The costs and consequences of Greece exiting the Eurozone may well dwarf the financial losses triggered by Greece's default.
Germany throws its support behind a Greek referendum on euro membership while Putin invites Athens to join BRICS Bank. Meanwhile, Yanis Varoufakis has a plan for resolving Greece's debt problem — and he imagines the ECB chief is terrified of it.
Greece tapped emergency reserves in its holding account at the IMF in order to make a 750 million euro payment to the Fund on Monday meaning that, as predicted, the IMF is now paying itself. Athens has one month to replenish the account. Meanwhile, the Fund has indicated it wants no part of another Greek bailout. And just to confirm how terminal the situation for Greece is, MarketNews just reported that Greece now has a paltry €90 million in cash reserves left. The end of the world's most drawn out tragicomedy is finally nigh.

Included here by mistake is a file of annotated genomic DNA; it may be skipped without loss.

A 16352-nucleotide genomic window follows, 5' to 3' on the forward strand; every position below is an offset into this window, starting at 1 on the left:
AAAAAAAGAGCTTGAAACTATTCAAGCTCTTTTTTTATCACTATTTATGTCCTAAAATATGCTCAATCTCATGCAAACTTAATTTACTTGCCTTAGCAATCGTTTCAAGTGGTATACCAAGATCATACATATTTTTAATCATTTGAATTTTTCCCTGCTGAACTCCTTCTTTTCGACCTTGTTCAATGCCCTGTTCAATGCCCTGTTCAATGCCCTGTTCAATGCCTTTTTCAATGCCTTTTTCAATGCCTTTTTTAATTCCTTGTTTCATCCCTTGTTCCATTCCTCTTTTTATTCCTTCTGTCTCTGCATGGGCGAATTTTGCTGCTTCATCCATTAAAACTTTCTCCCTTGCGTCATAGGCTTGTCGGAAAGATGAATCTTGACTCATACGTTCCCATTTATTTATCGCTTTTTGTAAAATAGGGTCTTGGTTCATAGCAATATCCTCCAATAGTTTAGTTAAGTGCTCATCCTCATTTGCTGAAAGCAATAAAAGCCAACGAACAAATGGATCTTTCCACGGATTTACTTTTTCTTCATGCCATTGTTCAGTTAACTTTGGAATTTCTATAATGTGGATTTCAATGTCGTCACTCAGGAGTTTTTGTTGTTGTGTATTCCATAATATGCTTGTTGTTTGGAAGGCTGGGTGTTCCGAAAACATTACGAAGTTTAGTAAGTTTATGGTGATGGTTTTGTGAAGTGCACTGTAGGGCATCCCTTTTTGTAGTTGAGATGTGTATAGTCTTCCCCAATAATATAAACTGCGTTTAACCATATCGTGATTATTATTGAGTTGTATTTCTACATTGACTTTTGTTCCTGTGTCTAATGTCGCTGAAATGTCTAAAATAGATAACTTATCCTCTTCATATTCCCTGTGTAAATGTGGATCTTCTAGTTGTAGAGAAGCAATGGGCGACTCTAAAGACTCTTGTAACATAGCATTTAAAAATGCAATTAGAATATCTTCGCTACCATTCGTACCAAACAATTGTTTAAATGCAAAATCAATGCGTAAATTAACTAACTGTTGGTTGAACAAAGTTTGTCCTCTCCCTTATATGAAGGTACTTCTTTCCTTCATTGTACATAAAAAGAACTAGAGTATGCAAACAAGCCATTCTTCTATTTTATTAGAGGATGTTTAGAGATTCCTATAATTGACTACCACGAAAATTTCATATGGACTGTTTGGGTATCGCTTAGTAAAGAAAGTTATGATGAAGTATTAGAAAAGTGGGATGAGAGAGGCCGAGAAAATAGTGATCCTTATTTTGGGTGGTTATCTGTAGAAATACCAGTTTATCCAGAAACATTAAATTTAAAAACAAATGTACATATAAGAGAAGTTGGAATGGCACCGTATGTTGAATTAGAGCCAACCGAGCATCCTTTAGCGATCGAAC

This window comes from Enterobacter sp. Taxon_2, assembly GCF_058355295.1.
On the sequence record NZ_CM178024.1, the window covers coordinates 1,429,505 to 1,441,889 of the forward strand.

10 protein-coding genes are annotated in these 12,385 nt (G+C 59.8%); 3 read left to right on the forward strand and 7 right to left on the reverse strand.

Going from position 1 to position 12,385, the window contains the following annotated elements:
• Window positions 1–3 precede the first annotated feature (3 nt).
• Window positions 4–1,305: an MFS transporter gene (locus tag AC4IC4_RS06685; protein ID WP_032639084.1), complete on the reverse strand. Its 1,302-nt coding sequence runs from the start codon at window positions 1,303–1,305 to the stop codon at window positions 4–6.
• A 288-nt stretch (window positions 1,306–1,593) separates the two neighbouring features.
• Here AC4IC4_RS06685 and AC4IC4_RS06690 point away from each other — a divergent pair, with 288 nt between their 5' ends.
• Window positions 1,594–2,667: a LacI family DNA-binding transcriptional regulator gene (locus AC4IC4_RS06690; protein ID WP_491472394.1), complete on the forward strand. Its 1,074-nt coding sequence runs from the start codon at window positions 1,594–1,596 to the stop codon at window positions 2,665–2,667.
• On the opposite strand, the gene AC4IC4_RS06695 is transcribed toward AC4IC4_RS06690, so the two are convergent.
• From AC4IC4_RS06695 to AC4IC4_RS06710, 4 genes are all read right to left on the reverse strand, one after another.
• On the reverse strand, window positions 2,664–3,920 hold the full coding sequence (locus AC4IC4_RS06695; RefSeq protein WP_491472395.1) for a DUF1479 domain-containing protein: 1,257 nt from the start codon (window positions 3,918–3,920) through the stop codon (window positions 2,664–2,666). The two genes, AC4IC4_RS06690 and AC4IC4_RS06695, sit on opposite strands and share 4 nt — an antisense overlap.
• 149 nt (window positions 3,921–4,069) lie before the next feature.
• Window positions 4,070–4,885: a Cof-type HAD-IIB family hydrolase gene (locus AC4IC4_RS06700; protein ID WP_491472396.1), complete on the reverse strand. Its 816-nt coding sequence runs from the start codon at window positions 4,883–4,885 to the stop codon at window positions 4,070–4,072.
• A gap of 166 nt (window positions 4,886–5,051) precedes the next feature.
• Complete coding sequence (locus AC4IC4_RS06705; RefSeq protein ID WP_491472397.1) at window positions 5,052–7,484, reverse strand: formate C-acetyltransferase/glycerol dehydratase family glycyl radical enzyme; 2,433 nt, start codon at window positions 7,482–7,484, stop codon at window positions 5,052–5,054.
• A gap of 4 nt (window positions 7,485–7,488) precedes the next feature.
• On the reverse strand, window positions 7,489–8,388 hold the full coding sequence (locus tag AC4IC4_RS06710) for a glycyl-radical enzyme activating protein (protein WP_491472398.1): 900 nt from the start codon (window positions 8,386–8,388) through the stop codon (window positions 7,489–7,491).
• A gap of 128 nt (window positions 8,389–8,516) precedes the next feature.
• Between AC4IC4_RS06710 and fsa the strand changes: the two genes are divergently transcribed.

Whether it is more posturing ahead of OPEC's June meeting is unclear but the message from 'sources', according to The Wall Street Journal is "OPEC won’t agree to go lower," with regard global market share (which has fallen from more than 50-% to just 32% currently). The cartel's latest strategy report forecasts oil prices won't reach $100 - “$100 is not in any of the scenarios,” in the next decade (and could drop below $40) with its most optimistic scenario $76 in 2025 (which only Qatar and Kuwait can cover expenditures with). “If they want to sustain the organization, they have no choice,” but to reintroduce production quotas, adding any concession by stronger members would be temporary.
- Full picture of Clinton charities' foreign government funding remains elusive (Reuters)
- Greece Readies for Another Week of Deadlines (BBG)
- Greece says deal will be 'difficult' at Eurogroup meeting (Reuters)